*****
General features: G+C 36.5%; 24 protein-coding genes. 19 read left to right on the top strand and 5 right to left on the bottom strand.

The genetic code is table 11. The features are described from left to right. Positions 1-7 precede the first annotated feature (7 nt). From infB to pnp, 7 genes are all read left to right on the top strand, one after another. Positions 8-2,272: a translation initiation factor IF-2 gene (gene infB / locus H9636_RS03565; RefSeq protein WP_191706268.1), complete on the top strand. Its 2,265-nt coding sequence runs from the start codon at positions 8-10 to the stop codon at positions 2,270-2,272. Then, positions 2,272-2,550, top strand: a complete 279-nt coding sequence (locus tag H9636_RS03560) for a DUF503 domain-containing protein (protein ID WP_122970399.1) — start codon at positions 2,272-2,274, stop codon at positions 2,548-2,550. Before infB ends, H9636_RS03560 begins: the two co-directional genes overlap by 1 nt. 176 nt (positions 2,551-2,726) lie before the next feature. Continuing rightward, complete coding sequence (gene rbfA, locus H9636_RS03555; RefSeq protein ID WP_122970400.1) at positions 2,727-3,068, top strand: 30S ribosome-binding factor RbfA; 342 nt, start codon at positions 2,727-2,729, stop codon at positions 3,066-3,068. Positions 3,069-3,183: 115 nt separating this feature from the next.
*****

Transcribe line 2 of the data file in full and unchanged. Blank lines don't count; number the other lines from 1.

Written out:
The genetic code is table 11. The features are described from left to right. Positions 1-7 precede the first annotated feature (7 nt). From infB to pnp, 7 genes are all read left to right on the top strand, one after another. Positions 8-2,272: a translation initiation factor IF-2 gene (gene infB / locus H9636_RS03565; RefSeq protein WP_191706268.1), complete on the top strand. Its 2,265-nt coding sequence runs from the start codon at positions 8-10 to the stop codon at positions 2,270-2,272. Then, positions 2,272-2,550, top strand: a complete 279-nt coding sequence (locus tag H9636_RS03560) for a DUF503 domain-containing protein (protein ID WP_122970399.1) — start codon at positions 2,272-2,274, stop codon at positions 2,548-2,550. Before infB ends, H9636_RS03560 begins: the two co-directional genes overlap by 1 nt. 176 nt (positions 2,551-2,726) lie before the next feature. Continuing rightward, complete coding sequence (gene rbfA, locus H9636_RS03555; RefSeq protein ID WP_122970400.1) at positions 2,727-3,068, top strand: 30S ribosome-binding factor RbfA; 342 nt, start codon at positions 2,727-2,729, stop codon at positions 3,066-3,068. Positions 3,069-3,183: 115 nt separating this feature from the next.